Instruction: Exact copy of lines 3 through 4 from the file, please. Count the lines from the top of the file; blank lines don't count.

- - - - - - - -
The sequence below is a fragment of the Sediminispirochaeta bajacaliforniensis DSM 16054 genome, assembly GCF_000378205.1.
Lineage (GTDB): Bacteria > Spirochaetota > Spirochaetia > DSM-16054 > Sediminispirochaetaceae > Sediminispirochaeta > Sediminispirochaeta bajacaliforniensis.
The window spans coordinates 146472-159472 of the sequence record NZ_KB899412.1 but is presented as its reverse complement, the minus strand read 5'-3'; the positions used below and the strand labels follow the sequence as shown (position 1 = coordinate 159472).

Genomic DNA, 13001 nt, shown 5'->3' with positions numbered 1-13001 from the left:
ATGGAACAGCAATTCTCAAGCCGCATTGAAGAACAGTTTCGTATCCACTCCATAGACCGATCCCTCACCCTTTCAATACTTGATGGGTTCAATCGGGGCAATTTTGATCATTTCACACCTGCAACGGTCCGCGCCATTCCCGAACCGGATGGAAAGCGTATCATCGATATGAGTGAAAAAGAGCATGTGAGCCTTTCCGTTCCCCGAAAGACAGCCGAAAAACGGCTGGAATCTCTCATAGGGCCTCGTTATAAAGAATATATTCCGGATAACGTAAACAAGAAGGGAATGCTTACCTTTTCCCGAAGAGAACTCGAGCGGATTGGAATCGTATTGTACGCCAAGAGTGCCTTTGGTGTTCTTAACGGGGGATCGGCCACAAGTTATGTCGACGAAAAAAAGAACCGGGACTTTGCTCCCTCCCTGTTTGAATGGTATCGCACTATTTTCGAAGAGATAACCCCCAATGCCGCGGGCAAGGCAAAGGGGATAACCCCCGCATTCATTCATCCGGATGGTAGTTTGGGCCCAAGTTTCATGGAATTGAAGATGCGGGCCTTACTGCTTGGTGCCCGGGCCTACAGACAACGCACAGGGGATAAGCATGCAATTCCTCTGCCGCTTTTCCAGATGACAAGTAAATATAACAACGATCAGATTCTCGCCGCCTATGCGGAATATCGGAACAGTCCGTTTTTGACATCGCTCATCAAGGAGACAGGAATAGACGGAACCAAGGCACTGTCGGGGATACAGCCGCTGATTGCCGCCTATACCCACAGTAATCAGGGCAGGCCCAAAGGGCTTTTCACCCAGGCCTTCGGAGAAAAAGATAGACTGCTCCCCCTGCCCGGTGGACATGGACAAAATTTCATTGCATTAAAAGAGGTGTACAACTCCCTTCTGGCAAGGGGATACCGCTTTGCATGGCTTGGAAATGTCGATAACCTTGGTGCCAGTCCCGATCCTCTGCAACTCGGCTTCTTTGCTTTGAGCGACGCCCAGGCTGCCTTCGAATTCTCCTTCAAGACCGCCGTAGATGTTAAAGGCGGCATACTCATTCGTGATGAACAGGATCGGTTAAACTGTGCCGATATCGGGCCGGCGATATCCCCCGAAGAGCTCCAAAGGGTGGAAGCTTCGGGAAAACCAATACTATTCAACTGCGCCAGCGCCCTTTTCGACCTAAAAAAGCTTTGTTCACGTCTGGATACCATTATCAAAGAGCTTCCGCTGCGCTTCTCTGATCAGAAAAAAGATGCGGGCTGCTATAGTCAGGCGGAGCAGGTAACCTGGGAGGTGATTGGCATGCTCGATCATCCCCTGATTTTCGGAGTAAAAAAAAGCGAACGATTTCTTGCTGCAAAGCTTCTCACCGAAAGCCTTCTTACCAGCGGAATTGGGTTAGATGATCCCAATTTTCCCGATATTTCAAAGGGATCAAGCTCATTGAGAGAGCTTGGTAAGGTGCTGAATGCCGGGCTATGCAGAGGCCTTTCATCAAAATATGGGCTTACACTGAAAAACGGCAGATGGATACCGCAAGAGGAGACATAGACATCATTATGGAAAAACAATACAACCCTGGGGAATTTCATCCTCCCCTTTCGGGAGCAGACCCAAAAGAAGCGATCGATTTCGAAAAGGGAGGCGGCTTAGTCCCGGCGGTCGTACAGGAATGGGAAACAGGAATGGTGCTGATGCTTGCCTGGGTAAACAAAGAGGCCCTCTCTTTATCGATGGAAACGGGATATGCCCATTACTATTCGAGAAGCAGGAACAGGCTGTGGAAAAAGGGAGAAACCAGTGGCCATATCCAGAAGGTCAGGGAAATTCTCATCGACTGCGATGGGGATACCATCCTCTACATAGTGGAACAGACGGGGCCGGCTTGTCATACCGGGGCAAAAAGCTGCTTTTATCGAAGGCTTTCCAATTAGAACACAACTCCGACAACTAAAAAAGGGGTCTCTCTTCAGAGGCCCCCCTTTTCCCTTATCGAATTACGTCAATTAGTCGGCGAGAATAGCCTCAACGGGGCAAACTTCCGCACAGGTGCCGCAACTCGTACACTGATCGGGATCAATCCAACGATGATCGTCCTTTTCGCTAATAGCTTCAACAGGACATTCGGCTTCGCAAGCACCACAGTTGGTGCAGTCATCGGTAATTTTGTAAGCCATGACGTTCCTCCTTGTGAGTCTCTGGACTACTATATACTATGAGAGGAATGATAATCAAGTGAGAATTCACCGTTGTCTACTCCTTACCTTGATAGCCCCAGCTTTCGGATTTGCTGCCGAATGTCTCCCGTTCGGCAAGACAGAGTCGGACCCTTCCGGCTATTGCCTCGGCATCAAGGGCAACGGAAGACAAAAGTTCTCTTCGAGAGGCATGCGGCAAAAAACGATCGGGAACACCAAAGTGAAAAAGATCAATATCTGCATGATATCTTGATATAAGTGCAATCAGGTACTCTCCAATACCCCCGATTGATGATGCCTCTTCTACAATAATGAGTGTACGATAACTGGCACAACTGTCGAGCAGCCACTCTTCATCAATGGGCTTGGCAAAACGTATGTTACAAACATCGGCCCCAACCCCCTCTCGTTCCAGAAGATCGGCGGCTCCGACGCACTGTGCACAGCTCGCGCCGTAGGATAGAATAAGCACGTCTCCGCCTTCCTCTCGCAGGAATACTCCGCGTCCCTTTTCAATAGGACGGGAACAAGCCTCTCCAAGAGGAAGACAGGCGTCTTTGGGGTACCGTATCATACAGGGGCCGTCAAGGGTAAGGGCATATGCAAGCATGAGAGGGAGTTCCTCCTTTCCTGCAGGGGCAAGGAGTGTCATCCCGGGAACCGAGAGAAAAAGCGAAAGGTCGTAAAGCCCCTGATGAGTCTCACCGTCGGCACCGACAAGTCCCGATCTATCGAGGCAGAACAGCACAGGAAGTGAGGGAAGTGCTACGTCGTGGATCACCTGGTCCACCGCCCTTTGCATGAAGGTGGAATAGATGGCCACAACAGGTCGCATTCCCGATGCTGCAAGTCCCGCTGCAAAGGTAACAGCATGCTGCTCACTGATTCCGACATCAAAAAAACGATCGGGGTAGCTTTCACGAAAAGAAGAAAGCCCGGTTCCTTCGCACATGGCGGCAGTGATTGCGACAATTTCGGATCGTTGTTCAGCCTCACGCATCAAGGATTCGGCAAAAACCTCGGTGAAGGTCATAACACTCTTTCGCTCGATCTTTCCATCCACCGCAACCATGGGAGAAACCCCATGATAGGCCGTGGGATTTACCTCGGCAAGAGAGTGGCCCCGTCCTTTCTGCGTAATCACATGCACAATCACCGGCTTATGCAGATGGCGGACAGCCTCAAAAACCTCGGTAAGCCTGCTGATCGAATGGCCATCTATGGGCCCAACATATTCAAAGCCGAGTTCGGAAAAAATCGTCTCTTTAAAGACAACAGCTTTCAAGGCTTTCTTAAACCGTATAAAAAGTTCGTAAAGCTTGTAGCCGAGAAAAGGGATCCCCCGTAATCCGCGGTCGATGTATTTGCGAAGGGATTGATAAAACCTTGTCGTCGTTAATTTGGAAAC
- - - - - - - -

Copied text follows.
The window spans coordinates 146472-159472 of the sequence record NZ_KB899412.1 but is presented as its reverse complement, the minus strand read 5'-3'; the positions used below and the strand labels follow the sequence as shown (position 1 = coordinate 159472).

Genomic DNA, 13001 nt, shown 5'->3' with positions numbered 1-13001 from the left: